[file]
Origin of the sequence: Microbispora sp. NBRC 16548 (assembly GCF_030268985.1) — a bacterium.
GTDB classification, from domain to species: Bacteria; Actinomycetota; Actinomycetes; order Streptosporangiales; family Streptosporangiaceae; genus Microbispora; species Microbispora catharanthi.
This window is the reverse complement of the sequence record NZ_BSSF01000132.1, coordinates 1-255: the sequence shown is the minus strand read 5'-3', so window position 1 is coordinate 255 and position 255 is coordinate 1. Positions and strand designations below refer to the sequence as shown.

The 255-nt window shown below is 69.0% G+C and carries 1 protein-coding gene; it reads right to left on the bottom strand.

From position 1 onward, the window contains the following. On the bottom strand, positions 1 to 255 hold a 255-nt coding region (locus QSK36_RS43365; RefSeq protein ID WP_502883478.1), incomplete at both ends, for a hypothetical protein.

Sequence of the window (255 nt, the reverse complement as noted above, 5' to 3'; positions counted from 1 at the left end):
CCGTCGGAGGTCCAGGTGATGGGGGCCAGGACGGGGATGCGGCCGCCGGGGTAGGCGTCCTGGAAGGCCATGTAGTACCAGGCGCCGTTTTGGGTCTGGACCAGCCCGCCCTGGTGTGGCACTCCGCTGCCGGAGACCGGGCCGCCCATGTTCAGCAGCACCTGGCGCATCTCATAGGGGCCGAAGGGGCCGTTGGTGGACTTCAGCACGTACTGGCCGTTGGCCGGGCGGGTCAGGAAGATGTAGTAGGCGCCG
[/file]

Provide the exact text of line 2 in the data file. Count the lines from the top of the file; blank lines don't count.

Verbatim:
GTDB classification, from domain to species: Bacteria; Actinomycetota; Actinomycetes; order Streptosporangiales; family Streptosporangiaceae; genus Microbispora; species Microbispora catharanthi.